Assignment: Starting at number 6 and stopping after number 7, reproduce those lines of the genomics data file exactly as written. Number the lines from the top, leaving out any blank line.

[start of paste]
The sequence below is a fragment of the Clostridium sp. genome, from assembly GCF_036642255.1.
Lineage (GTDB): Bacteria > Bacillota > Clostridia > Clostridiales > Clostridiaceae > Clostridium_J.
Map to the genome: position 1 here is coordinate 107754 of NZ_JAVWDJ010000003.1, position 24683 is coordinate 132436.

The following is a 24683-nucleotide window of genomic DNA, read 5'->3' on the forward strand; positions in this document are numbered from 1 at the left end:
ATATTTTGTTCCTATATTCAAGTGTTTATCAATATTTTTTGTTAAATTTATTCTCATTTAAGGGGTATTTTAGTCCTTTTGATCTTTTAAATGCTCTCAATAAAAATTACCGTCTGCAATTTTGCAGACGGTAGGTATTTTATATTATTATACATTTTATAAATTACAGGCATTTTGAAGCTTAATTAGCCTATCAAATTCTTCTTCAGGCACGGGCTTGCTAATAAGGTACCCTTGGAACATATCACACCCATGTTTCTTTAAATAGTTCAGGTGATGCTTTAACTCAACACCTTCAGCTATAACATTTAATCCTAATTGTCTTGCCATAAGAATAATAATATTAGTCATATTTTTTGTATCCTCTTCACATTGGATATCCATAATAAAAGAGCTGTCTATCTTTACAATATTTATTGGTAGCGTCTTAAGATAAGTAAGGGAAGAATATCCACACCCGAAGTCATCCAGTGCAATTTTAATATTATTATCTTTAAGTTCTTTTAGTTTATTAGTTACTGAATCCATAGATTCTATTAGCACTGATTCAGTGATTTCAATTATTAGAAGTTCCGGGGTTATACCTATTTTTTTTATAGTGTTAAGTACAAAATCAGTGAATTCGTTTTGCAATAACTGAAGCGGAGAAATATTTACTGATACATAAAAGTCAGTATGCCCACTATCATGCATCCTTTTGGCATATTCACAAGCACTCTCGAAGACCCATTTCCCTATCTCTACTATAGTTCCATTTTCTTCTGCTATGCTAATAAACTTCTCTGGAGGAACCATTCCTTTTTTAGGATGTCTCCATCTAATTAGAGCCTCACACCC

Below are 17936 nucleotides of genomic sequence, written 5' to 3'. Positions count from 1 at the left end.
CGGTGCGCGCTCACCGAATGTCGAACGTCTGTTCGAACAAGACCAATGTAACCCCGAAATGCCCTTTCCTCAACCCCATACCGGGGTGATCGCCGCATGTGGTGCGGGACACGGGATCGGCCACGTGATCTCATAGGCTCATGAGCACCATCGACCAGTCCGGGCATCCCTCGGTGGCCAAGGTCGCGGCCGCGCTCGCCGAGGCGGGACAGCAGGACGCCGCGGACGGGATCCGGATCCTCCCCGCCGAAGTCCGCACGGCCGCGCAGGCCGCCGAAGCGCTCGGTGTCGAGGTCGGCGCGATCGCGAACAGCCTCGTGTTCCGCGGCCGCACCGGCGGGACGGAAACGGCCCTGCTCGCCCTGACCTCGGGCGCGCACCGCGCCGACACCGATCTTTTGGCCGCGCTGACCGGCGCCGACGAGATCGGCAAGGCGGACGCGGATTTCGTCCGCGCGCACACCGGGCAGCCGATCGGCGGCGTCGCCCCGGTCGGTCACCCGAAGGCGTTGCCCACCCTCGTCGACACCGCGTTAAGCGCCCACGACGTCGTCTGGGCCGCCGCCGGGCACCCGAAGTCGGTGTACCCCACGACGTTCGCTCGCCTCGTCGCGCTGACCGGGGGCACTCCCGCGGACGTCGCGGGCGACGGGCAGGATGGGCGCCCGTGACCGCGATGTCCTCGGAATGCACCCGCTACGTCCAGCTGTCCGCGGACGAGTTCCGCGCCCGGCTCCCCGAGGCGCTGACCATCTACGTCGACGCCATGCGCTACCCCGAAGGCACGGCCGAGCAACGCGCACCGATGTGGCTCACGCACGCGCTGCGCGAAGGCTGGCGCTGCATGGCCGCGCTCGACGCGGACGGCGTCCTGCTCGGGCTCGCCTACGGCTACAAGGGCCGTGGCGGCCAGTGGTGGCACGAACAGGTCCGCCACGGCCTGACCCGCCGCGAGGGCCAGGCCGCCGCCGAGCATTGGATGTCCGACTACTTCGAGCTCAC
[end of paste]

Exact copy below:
Below are 17936 nucleotides of genomic sequence, written 5' to 3'. Positions count from 1 at the left end.
CGGTGCGCGCTCACCGAATGTCGAACGTCTGTTCGAACAAGACCAATGTAACCCCGAAATGCCCTTTCCTCAACCCCATACCGGGGTGATCGCCGCATGTGGTGCGGGACACGGGATCGGCCACGTGATCTCATAGGCTCATGAGCACCATCGACCAGTCCGGGCATCCCTCGGTGGCCAAGGTCGCGGCCGCGCTCGCCGAGGCGGGACAGCAGGACGCCGCGGACGGGATCCGGATCCTCCCCGCCGAAGTCCGCACGGCCGCGCAGGCCGCCGAAGCGCTCGGTGTCGAGGTCGGCGCGATCGCGAACAGCCTCGTGTTCCGCGGCCGCACCGGCGGGACGGAAACGGCCCTGCTCGCCCTGACCTCGGGCGCGCACCGCGCCGACACCGATCTTTTGGCCGCGCTGACCGGCGCCGACGAGATCGGCAAGGCGGACGCGGATTTCGTCCGCGCGCACACCGGGCAGCCGATCGGCGGCGTCGCCCCGGTCGGTCACCCGAAGGCGTTGCCCACCCTCGTCGACACCGCGTTAAGCGCCCACGACGTCGTCTGGGCCGCCGCCGGGCACCCGAAGTCGGTGTACCCCACGACGTTCGCTCGCCTCGTCGCGCTGACCGGGGGCACTCCCGCGGACGTCGCGGGCGACGGGCAGGATGGGCGCCCGTGACCGCGATGTCCTCGGAATGCACCCGCTACGTCCAGCTGTCCGCGGACGAGTTCCGCGCCCGGCTCCCCGAGGCGCTGACCATCTACGTCGACGCCATGCGCTACCCCGAAGGCACGGCCGAGCAACGCGCACCGATGTGGCTCACGCACGCGCTGCGCGAAGGCTGGCGCTGCATGGCCGCGCTCGACGCGGACGGCGTCCTGCTCGGGCTCGCCTACGGCTACAAGGGCCGTGGCGGCCAGTGGTGGCACGAACAGGTCCGCCACGGCCTGACCCGCCGCGAGGGCCAGGCCGCCGCCGAGCATTGGATGTCCGACTACTTCGAGCTCAC